It's always interesting to travel around the world and experience different cultures and traditions that may differ from what you believe to be the "norm". And even though most of the time these cultural differences spark nothing more but a delightful surprise, there are some characteristics that are difficult for people to wrap their heads around.

Have you ever thought that there are things that only your country does but seems that everybody else doesn't really understand it at all? Well, according to this askredit thread, those living in America definitely have this problem. After getting asked "What is something you didn't realize was typical American stereotype until you went abroad?", people flooded the post with an endless list of customs that only in America are considered to be normal. From garbage disposals and free public bathrooms to extreme portion sizes, there are some strictly American things.

Scroll down to read these answers and funny stereotypes, and don't forget to share your delightful cultural differences in the comments!

#1

The prices abroad don't add tax after the fact. You pay what the price shows. No need to figure the tax. Dumb that we do that here.

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Ryo Bakura
Community Member
1 year ago

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Not the only dumb thing you do. The Simpsons should have ended 20 years ago! What's wrong with you people?

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#2

Being "friendly" to an extent. I checked in at a hostel and walked into the lounge area where people from all over the world were just chilling. I kinda introduced myself to the whole room, and someone goes, "you're from the states, yeah?" And I'm like, "yeah howd you know?" They said, "only an American will walk into a room of strangers and introduce themselves to everybody."

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...
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1 year ago

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Sucks that people only want to be friendly if they're from America.

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#3

When I went to Australia I found out very quickly that no one down there "roots" for a team - they "go for" a team. So when I said I root for the Red Sox I got a lot of weird looks

(Rooting means fucking in Australian)

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Christina Sersif
Community Member
1 year ago

I never say I root for a team, but then again I'm not really into sports

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#4

Sugar. When I visited Japan, even some of their sweetest desserts pale in comparison to how much sugar is in American food.

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Daric Apai (Darquestar1)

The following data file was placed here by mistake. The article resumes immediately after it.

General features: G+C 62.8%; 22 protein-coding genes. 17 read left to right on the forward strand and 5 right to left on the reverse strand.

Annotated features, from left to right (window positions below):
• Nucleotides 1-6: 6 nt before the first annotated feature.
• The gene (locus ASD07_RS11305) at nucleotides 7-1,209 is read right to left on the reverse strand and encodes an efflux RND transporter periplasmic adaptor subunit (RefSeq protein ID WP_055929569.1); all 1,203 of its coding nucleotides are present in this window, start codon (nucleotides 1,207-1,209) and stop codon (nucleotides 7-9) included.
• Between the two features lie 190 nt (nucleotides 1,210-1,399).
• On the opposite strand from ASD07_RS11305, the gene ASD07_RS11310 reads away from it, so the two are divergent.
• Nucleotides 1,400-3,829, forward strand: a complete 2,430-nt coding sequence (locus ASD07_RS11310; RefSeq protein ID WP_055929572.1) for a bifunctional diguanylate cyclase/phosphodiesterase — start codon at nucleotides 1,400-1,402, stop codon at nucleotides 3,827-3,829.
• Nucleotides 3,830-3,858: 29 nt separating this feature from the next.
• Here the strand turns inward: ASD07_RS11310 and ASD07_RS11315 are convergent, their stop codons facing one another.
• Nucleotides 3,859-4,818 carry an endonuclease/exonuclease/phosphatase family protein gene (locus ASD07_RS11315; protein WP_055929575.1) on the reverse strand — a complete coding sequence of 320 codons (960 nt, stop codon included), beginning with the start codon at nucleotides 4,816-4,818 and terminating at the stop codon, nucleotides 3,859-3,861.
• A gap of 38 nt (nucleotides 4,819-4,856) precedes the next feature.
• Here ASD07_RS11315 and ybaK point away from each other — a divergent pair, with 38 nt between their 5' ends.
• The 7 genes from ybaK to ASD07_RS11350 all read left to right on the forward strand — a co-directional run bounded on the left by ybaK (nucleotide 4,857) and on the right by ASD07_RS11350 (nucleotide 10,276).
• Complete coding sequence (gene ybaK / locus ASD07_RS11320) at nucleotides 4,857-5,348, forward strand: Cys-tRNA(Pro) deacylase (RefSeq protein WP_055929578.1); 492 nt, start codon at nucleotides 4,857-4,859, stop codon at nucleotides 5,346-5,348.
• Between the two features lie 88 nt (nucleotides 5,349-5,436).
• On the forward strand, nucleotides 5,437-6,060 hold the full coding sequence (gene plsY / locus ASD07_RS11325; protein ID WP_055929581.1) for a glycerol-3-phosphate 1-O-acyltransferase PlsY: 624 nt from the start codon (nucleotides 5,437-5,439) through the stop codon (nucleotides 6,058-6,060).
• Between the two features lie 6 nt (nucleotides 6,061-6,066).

Community Member
1 year ago

That is why we are a nation of fat lazy diabetics.

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#5

How fat we are. Like, I know we are when compared to the rest of the world. But it made me realize what I think is fat in the US, is grossly obese in Europe. And what's not-fit, but not-fat in the US, is fat is Europe.

There are some hamhogs over there but my god, returning home was an eye opener.

At least we don't smoke as much, I guess.

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Christina Sersif
Community Member
1 year ago

Smoking is an appetite suppressant...just saying.

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#6

The stereotype about us being loud is true. I never thought of myself as being loud until I went abroad and would hang up the phone after speaking in what I thought was appropriate volume to find everyone around me was staring at me, and realized how much more quiet they were lol whoops

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Luca Giordano
Community Member
1 year ago (edited)

hahaha...yup...

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#7

Measuring walking/driving distance in blocks.



It's the unit of measure I use most frequently when giving directions - the restaurant is 3 blocks away, go south one block and then two blocks west, I live six blocks from the grocery store...



It wasn't until I studied abroad in England and got a complete blank look when I asked someone how many blocks away the library was that I realized using "block" as a measurement only makes sense in cities that were largely pre-planned and built on grid system. AKA: not many places outside the US.

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Eunice Probert
Community Member
1 year ago

You have to remember that many town in Europe are actually quite ancient, far older than the USA.

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#8

Red plastic cups for parties. So much so that people outside US use them as an accessory to American themed parties.

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KarmaQueen
Community Member
1 year ago

They seem to be every where now.

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#9

Ok, so, this one is probably pretty obvious, and looking back on it it’s really embarrassing. My family took a European vacation when I was 17. For some reason, we decided to get KFC in the UK. (Because ‘Murica.)

My friend who came with us went with me to order and pick up our order. We ordered a family size bucket of chicken, and they asked us what kinds of side dishes we wanted. We said “Biscuits.” And the employees looked at us with the strangest look.

UK KFC: “You want . . . biscuits with your chicken?” Me: “Yes. Biscuits.” UK KFC: “We don’t sell those.” Me: “What do you mean you don’t sell biscuits. What are your sides?” UK KFC: “Chips?” Me: “You mean French fries? Ok fine. That’ll do.”

I was worldly enough to know that “chips” meant “French fries”, but “biscuits” in the UK are cookies. My fat ass tried to order fried chicken and cookies. I am positive someone over in the UK is still telling this story at parties as an example of how disgusting Americans are.